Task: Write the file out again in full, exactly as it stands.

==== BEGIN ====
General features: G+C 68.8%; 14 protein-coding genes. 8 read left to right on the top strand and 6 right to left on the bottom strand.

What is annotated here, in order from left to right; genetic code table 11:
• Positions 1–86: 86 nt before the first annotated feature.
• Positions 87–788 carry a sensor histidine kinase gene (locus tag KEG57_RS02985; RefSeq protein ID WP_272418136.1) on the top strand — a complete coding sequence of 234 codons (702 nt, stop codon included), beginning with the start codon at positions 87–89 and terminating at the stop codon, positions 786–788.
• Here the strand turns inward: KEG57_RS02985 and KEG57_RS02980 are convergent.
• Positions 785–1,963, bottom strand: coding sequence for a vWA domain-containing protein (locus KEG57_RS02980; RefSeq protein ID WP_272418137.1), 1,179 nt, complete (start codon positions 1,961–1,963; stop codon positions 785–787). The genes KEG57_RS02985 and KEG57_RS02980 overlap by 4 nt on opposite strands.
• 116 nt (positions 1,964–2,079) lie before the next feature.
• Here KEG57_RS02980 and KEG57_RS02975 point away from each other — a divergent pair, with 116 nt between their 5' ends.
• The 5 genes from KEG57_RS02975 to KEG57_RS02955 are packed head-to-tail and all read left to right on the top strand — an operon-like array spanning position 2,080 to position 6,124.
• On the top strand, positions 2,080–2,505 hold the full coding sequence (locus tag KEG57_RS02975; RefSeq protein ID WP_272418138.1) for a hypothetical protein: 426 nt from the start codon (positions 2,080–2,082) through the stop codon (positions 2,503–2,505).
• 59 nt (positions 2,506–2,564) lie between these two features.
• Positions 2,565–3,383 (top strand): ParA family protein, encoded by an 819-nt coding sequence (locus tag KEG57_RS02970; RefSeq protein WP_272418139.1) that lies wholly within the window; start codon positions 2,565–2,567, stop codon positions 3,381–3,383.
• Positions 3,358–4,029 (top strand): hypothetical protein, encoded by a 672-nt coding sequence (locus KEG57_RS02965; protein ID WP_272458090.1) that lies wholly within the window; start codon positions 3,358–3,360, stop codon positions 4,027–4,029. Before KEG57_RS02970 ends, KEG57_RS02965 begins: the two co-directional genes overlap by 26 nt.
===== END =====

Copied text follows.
General features: G+C 68.8%; 14 protein-coding genes. 8 read left to right on the top strand and 6 right to left on the bottom strand.

What is annotated here, in order from left to right; genetic code table 11:
• Positions 1–86: 86 nt before the first annotated feature.
• Positions 87–788 carry a sensor histidine kinase gene (locus tag KEG57_RS02985; RefSeq protein ID WP_272418136.1) on the top strand — a complete coding sequence of 234 codons (702 nt, stop codon included), beginning with the start codon at positions 87–89 and terminating at the stop codon, positions 786–788.
• Here the strand turns inward: KEG57_RS02985 and KEG57_RS02980 are convergent.
• Positions 785–1,963, bottom strand: coding sequence for a vWA domain-containing protein (locus KEG57_RS02980; RefSeq protein ID WP_272418137.1), 1,179 nt, complete (start codon positions 1,961–1,963; stop codon positions 785–787). The genes KEG57_RS02985 and KEG57_RS02980 overlap by 4 nt on opposite strands.
• 116 nt (positions 1,964–2,079) lie before the next feature.
• Here KEG57_RS02980 and KEG57_RS02975 point away from each other — a divergent pair, with 116 nt between their 5' ends.
• The 5 genes from KEG57_RS02975 to KEG57_RS02955 are packed head-to-tail and all read left to right on the top strand — an operon-like array spanning position 2,080 to position 6,124.
• On the top strand, positions 2,080–2,505 hold the full coding sequence (locus tag KEG57_RS02975; RefSeq protein ID WP_272418138.1) for a hypothetical protein: 426 nt from the start codon (positions 2,080–2,082) through the stop codon (positions 2,503–2,505).
• 59 nt (positions 2,506–2,564) lie between these two features.
• Positions 2,565–3,383 (top strand): ParA family protein, encoded by an 819-nt coding sequence (locus tag KEG57_RS02970; RefSeq protein WP_272418139.1) that lies wholly within the window; start codon positions 2,565–2,567, stop codon positions 3,381–3,383.
• Positions 3,358–4,029 (top strand): hypothetical protein, encoded by a 672-nt coding sequence (locus KEG57_RS02965; protein ID WP_272458090.1) that lies wholly within the window; start codon positions 3,358–3,360, stop codon positions 4,027–4,029. Before KEG57_RS02970 ends, KEG57_RS02965 begins: the two co-directional genes overlap by 26 nt.